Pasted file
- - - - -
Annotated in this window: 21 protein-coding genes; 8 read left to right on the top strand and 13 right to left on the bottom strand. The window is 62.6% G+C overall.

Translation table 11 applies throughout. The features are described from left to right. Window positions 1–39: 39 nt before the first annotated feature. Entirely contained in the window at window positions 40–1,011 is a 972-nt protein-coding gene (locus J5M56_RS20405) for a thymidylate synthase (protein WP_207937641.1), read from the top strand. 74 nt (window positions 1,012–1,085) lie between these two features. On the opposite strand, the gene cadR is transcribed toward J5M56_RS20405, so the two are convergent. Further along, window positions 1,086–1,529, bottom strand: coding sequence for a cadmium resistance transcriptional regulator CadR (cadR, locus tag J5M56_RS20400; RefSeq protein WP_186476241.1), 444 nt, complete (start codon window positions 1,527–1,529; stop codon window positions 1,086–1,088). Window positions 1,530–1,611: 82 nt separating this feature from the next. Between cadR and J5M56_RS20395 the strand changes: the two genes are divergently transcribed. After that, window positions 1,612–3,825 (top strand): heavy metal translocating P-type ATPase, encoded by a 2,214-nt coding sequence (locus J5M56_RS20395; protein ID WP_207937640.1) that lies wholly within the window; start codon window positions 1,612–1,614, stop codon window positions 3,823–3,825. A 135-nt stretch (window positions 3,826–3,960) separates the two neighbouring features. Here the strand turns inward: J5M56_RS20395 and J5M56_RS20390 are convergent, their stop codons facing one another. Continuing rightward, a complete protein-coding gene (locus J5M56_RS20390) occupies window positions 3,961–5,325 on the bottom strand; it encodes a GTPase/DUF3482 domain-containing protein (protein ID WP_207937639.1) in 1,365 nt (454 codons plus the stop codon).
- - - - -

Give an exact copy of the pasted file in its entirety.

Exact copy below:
Annotated in this window: 21 protein-coding genes; 8 read left to right on the top strand and 13 right to left on the bottom strand. The window is 62.6% G+C overall.

Translation table 11 applies throughout. The features are described from left to right. Window positions 1–39: 39 nt before the first annotated feature. Entirely contained in the window at window positions 40–1,011 is a 972-nt protein-coding gene (locus J5M56_RS20405) for a thymidylate synthase (protein WP_207937641.1), read from the top strand. 74 nt (window positions 1,012–1,085) lie between these two features. On the opposite strand, the gene cadR is transcribed toward J5M56_RS20405, so the two are convergent. Further along, window positions 1,086–1,529, bottom strand: coding sequence for a cadmium resistance transcriptional regulator CadR (cadR, locus tag J5M56_RS20400; RefSeq protein WP_186476241.1), 444 nt, complete (start codon window positions 1,527–1,529; stop codon window positions 1,086–1,088). Window positions 1,530–1,611: 82 nt separating this feature from the next. Between cadR and J5M56_RS20395 the strand changes: the two genes are divergently transcribed. After that, window positions 1,612–3,825 (top strand): heavy metal translocating P-type ATPase, encoded by a 2,214-nt coding sequence (locus J5M56_RS20395; protein ID WP_207937640.1) that lies wholly within the window; start codon window positions 1,612–1,614, stop codon window positions 3,823–3,825. A 135-nt stretch (window positions 3,826–3,960) separates the two neighbouring features. Here the strand turns inward: J5M56_RS20395 and J5M56_RS20390 are convergent, their stop codons facing one another. Continuing rightward, a complete protein-coding gene (locus J5M56_RS20390) occupies window positions 3,961–5,325 on the bottom strand; it encodes a GTPase/DUF3482 domain-containing protein (protein ID WP_207937639.1) in 1,365 nt (454 codons plus the stop codon).